Archive for February, 2011

Love Turns the Tide is Gail’s first romance, but she’s been writing for as long as she can remember. Her first story appeared in a grammar school newspaper. Much later, she worked as an editor and copywriter. After she married she helped her husband with his business, but continued to write. Between the feature stories she wrote at work and the freelance pieces she placed, she published several hundred articles. After some of them were selected for anthologies and two ended up in museums, friends and family nudged her to “do more.” Then, she undertook a lifelong dream and wrote a novel. In 2004, the year she published her first book, Now Is the Time, the American Christian Writers Association named her a regional writer of the year. In late 2009, she published her first romance, Love Turns the Tide, an e-book. This past November an excerpt from Love Turns the Tide won the Clash of the Titles Challenge in the best nature / weather scene category.
RA: Hi, Gail! Thank you so much for visiting today! Can you tell us a little bit about your book?
Sure, but first, thanks for having me on your wonderful blog. Love Turns the Tide is a Christian romance with a bit of suspense. The main character, Cammie O’Shea, suffers a traumatic split-up with her fiancé and leaves family and friends to take a new job. She dreads meeting her boss, Bill Collins, editor of The Sun Dial, a newspaper in Destin , Florida. But a real estate developer, Vic Deleona, turns out to be her main source of angst. While she wants no new relationships he thwarts her efforts to complete an article she’s writing about him, arranges extra meetings and attempts to court her. She resists his advances. But mysterious break-ins occur at Cammie and her friend’s condos. When Cammie and Vic launch their own investigation into the vandalism, Cammie grows close to him. In the midst of the confusion she gets an opportunity to return home to her old job. Will Vic solve the crimes and win Cammie’s heart or will she leave Destin?
RA: What was the inspiration behind this work?
In short, finding true love. While I realize some people date one person, maybe two or even three, then fall in love and walk down the aisle, there are others who are hurt again and again before they find their soul mates. In a romantic way, I wanted to say, “Keep trying. Don’t become bitter and don’t give up on love.”
RA: What role, if any did your personal memories play in creating this story?
At least, some. For as long as I can remember I’ve enjoyed listening to people’s stories, so they tell them to me. Over the years I’ve had both guy and girl friends talk to me about their tumultuous dating relationships and break-ups. I got my listening ear from my mother. People also told their trials and tribulations to her. Once she tried to console a young woman, who had suffered a heartbreaking split-up. Mother said, “Oh, just forget him. Someone will come along one of these days and sweep you off your feet.” My friend looked up with tears in her eyes and said, “Well, it’s going to take an awfully big broom.” Cammie makes that statement in one of her conversations.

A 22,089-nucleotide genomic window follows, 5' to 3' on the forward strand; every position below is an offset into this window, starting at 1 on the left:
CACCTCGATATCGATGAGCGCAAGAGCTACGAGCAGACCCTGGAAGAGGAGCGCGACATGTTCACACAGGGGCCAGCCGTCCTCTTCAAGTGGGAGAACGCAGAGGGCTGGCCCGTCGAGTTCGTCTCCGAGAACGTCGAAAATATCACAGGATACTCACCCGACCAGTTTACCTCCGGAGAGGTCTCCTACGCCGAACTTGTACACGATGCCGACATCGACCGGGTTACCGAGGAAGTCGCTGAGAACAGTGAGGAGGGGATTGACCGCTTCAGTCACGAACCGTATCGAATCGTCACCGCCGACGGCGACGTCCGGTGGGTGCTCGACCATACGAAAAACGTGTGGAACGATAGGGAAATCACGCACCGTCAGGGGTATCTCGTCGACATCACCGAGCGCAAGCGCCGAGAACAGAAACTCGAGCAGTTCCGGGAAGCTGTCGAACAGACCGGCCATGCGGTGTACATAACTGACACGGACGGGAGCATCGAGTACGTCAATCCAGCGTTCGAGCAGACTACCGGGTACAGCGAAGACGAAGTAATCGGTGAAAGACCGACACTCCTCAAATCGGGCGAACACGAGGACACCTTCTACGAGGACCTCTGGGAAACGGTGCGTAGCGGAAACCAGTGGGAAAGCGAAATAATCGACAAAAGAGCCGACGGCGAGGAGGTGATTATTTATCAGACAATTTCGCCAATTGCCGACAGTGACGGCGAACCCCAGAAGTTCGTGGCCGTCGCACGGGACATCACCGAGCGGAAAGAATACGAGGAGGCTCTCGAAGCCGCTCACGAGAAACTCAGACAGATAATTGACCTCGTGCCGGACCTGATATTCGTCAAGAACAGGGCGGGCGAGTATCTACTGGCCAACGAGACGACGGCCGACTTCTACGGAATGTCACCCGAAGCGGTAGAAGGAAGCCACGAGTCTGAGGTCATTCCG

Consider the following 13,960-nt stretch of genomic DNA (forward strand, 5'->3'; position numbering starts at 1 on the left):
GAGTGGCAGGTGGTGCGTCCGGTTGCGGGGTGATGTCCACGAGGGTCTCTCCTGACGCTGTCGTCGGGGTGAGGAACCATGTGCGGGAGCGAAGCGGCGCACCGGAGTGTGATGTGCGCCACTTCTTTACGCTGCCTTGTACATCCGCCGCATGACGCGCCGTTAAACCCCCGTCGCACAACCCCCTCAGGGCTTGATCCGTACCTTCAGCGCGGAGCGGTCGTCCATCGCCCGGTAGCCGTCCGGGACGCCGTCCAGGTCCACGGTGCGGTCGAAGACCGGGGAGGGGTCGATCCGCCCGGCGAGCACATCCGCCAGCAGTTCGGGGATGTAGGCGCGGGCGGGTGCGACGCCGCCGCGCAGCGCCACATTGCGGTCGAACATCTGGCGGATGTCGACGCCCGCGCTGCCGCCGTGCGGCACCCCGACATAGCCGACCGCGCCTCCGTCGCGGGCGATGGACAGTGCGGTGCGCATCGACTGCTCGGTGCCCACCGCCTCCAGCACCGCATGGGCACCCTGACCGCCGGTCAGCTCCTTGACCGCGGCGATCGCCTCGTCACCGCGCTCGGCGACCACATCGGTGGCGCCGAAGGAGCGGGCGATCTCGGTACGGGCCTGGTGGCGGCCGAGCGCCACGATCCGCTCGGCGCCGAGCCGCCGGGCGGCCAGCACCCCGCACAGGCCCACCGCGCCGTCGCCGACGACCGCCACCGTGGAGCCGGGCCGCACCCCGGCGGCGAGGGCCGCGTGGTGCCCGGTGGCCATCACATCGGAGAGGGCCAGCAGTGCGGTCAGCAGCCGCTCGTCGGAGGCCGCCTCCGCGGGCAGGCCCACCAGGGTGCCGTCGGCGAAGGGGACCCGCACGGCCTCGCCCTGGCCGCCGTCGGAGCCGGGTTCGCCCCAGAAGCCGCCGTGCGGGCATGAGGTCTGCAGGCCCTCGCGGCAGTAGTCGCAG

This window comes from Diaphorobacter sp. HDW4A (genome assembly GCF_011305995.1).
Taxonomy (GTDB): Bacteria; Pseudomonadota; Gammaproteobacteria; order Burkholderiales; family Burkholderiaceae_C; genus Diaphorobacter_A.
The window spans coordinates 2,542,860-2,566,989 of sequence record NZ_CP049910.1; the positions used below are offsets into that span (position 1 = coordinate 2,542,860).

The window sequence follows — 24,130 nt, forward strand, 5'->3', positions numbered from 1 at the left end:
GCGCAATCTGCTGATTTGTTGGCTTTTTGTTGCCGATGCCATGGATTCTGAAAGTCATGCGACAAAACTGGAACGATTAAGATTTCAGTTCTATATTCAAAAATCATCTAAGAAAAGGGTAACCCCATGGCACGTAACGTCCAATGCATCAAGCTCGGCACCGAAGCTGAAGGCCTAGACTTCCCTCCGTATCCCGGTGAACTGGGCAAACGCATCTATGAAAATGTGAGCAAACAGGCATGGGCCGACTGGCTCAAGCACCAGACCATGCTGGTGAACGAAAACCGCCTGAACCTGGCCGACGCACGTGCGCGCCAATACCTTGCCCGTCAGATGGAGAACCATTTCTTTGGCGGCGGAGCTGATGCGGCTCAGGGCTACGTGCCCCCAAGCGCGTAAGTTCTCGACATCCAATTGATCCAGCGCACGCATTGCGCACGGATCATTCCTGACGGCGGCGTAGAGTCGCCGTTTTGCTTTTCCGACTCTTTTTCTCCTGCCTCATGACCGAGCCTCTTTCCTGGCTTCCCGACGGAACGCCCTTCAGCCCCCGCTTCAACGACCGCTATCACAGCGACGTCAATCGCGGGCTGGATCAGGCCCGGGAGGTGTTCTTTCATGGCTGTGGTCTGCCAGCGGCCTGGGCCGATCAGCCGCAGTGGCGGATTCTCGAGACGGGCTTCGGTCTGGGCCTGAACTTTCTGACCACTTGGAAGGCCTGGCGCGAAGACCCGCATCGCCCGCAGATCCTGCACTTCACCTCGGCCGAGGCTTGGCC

RA: Did the tone and theme of this work relate to any other of your works? How? No, this is my first romance.
RA: There’s a saying, “write what you know”. What do you think of this? How does it apply, or not apply, to your work?
I need to be able to know something well enough to relate to it. I made Cammie a feature writer for a newspaper. I’ve never worked on a newspaper, but I have put out company press releases, magazines and bulletins. One of my bosses was a retired AP reporter who talked about newspaper work all the time. As far as emotions, I empathize with others, so I connect with happiness, sadness, hurt, frustration, etc., fairly easily whether it’s a situation I’ve experienced personally or not. As a writer I project the feeling into my characters’ circumstance, even though I may never have experienced that particular predicament. While I don’t write about me, there’s a part of me in everything I write.
RA: You’ve created many characters! Any new ones in the works?
Yes, a fourteen-year-old swimmer and private school student. Also, I’m working on Angie Jones, a twenty-eight-year-old who tries to reconcile her past so she can love in the present.